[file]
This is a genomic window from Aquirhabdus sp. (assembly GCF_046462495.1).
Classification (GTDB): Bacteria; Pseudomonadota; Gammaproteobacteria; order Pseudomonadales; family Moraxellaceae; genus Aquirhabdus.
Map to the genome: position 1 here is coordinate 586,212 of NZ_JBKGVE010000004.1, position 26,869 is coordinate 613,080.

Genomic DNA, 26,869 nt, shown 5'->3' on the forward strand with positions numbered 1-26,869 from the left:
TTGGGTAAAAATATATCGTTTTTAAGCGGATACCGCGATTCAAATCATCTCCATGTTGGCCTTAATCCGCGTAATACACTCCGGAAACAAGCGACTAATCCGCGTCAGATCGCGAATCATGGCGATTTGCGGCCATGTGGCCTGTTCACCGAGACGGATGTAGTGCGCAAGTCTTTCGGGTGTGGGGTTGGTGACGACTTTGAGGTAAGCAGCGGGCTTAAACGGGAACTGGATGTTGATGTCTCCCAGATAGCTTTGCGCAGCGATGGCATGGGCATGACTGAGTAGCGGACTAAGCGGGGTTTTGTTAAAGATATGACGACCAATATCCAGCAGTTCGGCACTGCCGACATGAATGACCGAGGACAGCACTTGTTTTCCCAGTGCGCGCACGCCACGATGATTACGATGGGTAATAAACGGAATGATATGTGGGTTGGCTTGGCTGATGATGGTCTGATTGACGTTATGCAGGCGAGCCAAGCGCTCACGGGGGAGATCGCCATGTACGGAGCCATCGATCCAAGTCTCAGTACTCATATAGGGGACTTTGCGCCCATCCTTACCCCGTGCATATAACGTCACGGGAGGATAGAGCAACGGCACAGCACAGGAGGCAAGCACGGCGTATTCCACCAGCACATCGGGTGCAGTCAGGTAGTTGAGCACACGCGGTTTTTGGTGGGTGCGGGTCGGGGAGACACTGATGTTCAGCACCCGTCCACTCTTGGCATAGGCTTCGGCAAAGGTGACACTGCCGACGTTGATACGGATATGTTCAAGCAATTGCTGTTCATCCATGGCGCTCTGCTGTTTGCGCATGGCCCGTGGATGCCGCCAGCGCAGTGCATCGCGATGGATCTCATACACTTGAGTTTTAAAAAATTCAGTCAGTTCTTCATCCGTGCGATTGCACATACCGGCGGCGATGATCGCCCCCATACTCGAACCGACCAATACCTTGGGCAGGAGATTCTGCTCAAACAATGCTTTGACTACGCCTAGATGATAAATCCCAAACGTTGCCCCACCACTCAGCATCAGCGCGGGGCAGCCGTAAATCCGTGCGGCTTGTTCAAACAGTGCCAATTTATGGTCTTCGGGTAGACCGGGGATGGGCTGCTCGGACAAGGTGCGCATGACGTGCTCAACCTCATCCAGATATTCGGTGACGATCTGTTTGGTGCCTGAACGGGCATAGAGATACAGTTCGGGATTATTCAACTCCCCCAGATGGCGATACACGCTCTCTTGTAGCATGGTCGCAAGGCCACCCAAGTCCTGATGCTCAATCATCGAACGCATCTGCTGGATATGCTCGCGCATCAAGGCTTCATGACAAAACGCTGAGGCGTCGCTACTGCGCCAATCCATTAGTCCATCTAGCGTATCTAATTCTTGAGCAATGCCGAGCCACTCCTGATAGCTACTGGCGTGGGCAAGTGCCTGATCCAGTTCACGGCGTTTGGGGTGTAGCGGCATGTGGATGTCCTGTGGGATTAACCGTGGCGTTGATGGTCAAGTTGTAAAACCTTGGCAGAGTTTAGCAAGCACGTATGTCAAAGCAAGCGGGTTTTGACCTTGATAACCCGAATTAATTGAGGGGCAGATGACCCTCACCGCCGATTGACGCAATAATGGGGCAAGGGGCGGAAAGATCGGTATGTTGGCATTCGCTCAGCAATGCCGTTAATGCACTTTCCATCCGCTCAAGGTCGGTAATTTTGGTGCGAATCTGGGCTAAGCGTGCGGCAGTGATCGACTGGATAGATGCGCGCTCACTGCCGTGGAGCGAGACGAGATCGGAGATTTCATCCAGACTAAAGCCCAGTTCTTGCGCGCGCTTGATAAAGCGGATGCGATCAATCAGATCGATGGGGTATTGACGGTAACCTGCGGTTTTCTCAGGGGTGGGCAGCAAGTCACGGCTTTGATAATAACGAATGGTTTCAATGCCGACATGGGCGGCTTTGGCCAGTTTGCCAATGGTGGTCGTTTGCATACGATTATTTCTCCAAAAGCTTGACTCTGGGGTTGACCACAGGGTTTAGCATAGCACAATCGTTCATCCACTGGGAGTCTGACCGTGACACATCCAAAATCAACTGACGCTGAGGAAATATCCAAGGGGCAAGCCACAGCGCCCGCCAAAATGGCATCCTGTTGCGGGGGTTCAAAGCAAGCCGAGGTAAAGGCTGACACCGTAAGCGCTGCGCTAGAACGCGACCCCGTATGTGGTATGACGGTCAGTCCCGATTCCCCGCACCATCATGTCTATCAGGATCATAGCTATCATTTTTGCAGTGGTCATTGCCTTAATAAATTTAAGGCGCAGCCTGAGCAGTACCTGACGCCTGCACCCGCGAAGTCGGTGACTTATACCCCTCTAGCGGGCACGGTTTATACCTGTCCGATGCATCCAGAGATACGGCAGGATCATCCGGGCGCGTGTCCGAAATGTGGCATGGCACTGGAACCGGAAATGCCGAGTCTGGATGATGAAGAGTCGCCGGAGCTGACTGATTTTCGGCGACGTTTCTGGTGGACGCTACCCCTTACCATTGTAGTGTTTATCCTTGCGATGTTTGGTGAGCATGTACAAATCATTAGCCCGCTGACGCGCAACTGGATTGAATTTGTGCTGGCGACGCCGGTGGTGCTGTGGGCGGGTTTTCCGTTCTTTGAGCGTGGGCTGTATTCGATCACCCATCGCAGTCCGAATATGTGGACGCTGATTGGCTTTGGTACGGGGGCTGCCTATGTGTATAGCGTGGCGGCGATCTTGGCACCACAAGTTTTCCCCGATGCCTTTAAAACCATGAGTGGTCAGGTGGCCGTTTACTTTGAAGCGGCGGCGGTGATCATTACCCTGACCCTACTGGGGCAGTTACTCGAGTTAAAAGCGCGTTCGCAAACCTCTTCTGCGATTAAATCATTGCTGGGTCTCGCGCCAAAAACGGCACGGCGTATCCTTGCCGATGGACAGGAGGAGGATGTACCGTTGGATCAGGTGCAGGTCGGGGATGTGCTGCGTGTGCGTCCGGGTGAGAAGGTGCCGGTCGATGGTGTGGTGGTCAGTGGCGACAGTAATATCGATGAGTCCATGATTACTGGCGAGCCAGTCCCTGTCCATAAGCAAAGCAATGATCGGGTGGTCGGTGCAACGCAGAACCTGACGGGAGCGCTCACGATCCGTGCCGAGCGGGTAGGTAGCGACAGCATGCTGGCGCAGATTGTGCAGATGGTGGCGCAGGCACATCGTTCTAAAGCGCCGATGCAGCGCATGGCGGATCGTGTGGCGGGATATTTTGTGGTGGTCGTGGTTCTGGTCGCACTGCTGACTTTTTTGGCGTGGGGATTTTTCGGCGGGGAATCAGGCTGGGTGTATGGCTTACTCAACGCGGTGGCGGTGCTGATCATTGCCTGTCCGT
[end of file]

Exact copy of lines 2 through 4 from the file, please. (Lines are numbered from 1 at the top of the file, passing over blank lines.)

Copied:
Classification (GTDB): Bacteria; Pseudomonadota; Gammaproteobacteria; order Pseudomonadales; family Moraxellaceae; genus Aquirhabdus.
Map to the genome: position 1 here is coordinate 586,212 of NZ_JBKGVE010000004.1, position 26,869 is coordinate 613,080.

Genomic DNA, 26,869 nt, shown 5'->3' on the forward strand with positions numbered 1-26,869 from the left: